Faculty Union FAQs

Frequently Asked Questions

On January 5, 2024, United Academics of KU, AAUP, AFT (Union) filed a petition for a union election with the Kansas Public Employer-Employee Relations Board (PERB). Given the union’s petition, the University has engaged with PERB and the Union to negotiate details surrounding a union election which includes a description of which faculty and academic staff are eligible to vote in such election. Eligible faculty and academic staff will then vote in the election to determine if such employees wish to be represented by the Union.

A union is an organization that serves as the exclusive bargaining representative for a group of employees for the purpose of negotiating the terms and conditions of their employment, such as pay, benefits and working conditions. The negotiation process is known as “collective bargaining.” When a union is certified by the Kansas Public Employer-Employee Relations Board (PERB) as the exclusive bargaining representative, the bargaining must be between the employer and the union, not between the employer and individual employees represented by the union.

An election for eligible faculty and academic staff to determine if they will be exclusively represented for purposes of collective bargaining by the Union will be held by mail ballot election. The election will be conducted by the Kansas Public Employer-Employee Relations Board (PERB). Individuals with questions about their eligibility should contact PERB.

A mail ballot election will take place March 21 to April 25.

You can contact the PERB representative who is administering the election to request a duplicate ballot. This representative is Tim Triggs. He can be contacted by e-mail at Tim.Triggs@ks.gov.

You can contact the PERB representative who is administering the election to request a replacement ballot. This representative is Tim Triggs. He can be contacted by e-mail at Tim.Triggs@ks.gov. Mr. Triggs will provide instructions to you regarding the return of your spoiled ballot and the issuance of a new ballot upon receipt of the spoiled ballot.

UAKU stands for United Academics of the University of Kansas and is an organization composed of KU faculty and academic staff with academic or research job responsibilities who are looking to form a union. UAKU has announced its affiliation with two national labor organizations, the American Federation of Teachers (AFT) and the AFT’s affiliate, the American Association of University Professors (AAUP).

No. The act of signing an authorization card does not commit the signer to vote in any particular way in a union representation election. Each eligible voter is free to vote in an election either for or against union representation.

No. If your position is included in the bargaining unit, you may – and should – vote.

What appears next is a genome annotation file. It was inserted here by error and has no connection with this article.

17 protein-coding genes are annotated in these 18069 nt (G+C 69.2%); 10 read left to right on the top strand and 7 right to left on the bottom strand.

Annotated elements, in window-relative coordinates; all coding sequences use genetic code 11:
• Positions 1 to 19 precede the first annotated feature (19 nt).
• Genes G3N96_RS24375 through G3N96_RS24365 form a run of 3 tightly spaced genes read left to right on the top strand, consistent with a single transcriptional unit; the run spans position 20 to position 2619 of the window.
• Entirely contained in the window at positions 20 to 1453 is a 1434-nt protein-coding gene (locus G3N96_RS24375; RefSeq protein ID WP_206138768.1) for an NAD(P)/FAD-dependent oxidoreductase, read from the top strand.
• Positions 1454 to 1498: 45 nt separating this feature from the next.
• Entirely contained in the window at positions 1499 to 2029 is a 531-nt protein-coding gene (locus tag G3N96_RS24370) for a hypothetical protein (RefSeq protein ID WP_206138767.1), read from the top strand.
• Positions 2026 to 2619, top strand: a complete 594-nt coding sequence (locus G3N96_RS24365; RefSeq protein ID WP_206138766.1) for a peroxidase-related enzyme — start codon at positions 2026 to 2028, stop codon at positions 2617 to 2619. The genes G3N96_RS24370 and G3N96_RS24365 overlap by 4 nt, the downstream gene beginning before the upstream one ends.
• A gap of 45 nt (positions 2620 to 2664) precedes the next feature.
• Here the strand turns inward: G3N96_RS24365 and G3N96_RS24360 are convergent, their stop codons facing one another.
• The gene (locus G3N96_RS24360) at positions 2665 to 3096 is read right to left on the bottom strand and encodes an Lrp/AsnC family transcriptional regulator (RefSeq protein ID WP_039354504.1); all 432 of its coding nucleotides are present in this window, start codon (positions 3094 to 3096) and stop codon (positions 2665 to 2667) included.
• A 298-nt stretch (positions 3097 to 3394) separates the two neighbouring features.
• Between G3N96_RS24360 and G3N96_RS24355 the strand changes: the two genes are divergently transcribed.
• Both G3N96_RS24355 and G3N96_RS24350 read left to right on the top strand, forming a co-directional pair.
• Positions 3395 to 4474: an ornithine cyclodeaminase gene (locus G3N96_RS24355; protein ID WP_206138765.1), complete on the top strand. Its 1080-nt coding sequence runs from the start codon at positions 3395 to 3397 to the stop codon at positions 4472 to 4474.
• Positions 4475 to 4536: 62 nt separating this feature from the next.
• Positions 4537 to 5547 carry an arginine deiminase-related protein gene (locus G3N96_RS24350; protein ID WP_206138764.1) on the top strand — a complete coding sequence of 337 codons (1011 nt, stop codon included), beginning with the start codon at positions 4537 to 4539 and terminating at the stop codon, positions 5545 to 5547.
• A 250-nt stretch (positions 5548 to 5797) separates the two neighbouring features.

The University does not take any position on whether employees should be represented by unions. The University supports employees’ rights to determine for themselves whether or not they think unionization is beneficial. By design, union representation would have a real effect on the nature of your relationship with the University. It is important for you to be fully informed before deciding whether or not unionization is right for you. Within these FAQs, we have provided background information about unions as well as some context regarding the potential impact of unionization.

The University has a long history of collaborative labor relations with three labor unions at several of the University’s campuses, some relationships exceeding 50 years dating to the onset of collective bargaining in public employment in Kansas. These labor unions represent approximately 1,400 employees in such areas as facilities, maintenance, dining, parking, the KU Police and graduate teaching assistants. These positions differ in numerous ways from the bargaining unit of faculty and academic staff proposed by United Academics of the University of Kansas (UAKU).

The Kansas Public Employer-Employee Relations Board (PERB) was created by state legislation in 1971 to enforce the Kansas Public Employer-Employee Relations Act (PEERA). PEERA is the state labor law that sets forth the rights of employees, unions and employers in among other things, collective bargaining, representation elections and protected activity in public employment in the state.

If, through the representation process, the union represents you, it also represents all employees in the same or similar job classification throughout the University of Kansas, excluding KU Medical Center employees. The union has the authority and the exclusive right to negotiate with University administration on the amount of wages, benefits and working conditions that the employees will receive.

A union represents employees in an appropriate bargaining unit that has been certified by the Kansas Public Employer-Employee Relations Board (PERB). A “bargaining unit” is a group of employees who have common terms and conditions of employment that the union seeks to organize as one group. The parties, including PERB, have determined that the individuals eligible to vote in this election include faculty and unclassified academic staff with academic or research responsibilities, whether tenure track or non-tenure track, full or part time. Of the employees who fall within this definition, some may be excluded due to their supervisory or managerial responsibilities.

There are several steps to forming a union. Typically, it begins with union organizers seeking to collect authorization cards from potential bargaining unit members, i.e., the group of faculty and academic staff the union seeks to represent. If the union organizers collect signed authorization cards from at least 30% of the potential bargaining unit members, they can file a petition to hold an election as to whether they should be the union representing the university’s faculty and academic staff. This step has been done by United Academics of the University of Kansas (UAKU), and the Kansas Public Employer-Employee Relations Board (PERB) has determined they have met the required 30% threshold for the holding of an election. PERB has determined that voting will be conducted by mail ballot election.